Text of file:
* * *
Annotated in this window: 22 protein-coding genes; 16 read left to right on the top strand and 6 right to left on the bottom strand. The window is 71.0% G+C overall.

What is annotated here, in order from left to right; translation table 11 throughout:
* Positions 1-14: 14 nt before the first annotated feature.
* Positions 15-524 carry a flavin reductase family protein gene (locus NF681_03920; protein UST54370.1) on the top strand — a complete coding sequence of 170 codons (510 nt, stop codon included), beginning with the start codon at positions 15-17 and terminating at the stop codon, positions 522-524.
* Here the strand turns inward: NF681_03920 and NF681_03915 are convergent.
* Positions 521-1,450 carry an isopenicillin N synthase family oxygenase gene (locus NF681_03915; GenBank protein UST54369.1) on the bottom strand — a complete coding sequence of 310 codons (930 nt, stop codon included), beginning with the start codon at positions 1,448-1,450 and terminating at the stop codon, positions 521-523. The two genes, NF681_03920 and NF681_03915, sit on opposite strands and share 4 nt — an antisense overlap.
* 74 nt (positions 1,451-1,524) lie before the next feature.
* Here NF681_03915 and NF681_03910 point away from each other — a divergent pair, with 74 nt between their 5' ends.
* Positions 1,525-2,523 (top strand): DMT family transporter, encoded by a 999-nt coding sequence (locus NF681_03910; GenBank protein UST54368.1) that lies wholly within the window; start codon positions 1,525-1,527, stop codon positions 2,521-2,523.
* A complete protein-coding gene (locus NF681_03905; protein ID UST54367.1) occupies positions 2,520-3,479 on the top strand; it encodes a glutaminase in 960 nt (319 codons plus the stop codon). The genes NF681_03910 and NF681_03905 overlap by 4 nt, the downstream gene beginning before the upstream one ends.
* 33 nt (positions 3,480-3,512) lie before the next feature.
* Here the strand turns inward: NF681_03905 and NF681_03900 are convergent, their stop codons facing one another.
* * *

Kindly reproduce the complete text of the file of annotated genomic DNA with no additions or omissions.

Annotated in this window: 22 protein-coding genes; 16 read left to right on the top strand and 6 right to left on the bottom strand. The window is 71.0% G+C overall.

What is annotated here, in order from left to right; translation table 11 throughout:
* Positions 1-14: 14 nt before the first annotated feature.
* Positions 15-524 carry a flavin reductase family protein gene (locus NF681_03920; protein UST54370.1) on the top strand — a complete coding sequence of 170 codons (510 nt, stop codon included), beginning with the start codon at positions 15-17 and terminating at the stop codon, positions 522-524.
* Here the strand turns inward: NF681_03920 and NF681_03915 are convergent.
* Positions 521-1,450 carry an isopenicillin N synthase family oxygenase gene (locus NF681_03915; GenBank protein UST54369.1) on the bottom strand — a complete coding sequence of 310 codons (930 nt, stop codon included), beginning with the start codon at positions 1,448-1,450 and terminating at the stop codon, positions 521-523. The two genes, NF681_03920 and NF681_03915, sit on opposite strands and share 4 nt — an antisense overlap.
* 74 nt (positions 1,451-1,524) lie before the next feature.
* Here NF681_03915 and NF681_03910 point away from each other — a divergent pair, with 74 nt between their 5' ends.
* Positions 1,525-2,523 (top strand): DMT family transporter, encoded by a 999-nt coding sequence (locus NF681_03910; GenBank protein UST54368.1) that lies wholly within the window; start codon positions 1,525-1,527, stop codon positions 2,521-2,523.
* A complete protein-coding gene (locus NF681_03905; protein ID UST54367.1) occupies positions 2,520-3,479 on the top strand; it encodes a glutaminase in 960 nt (319 codons plus the stop codon). The genes NF681_03910 and NF681_03905 overlap by 4 nt, the downstream gene beginning before the upstream one ends.
* 33 nt (positions 3,480-3,512) lie before the next feature.
* Here the strand turns inward: NF681_03905 and NF681_03900 are convergent, their stop codons facing one another.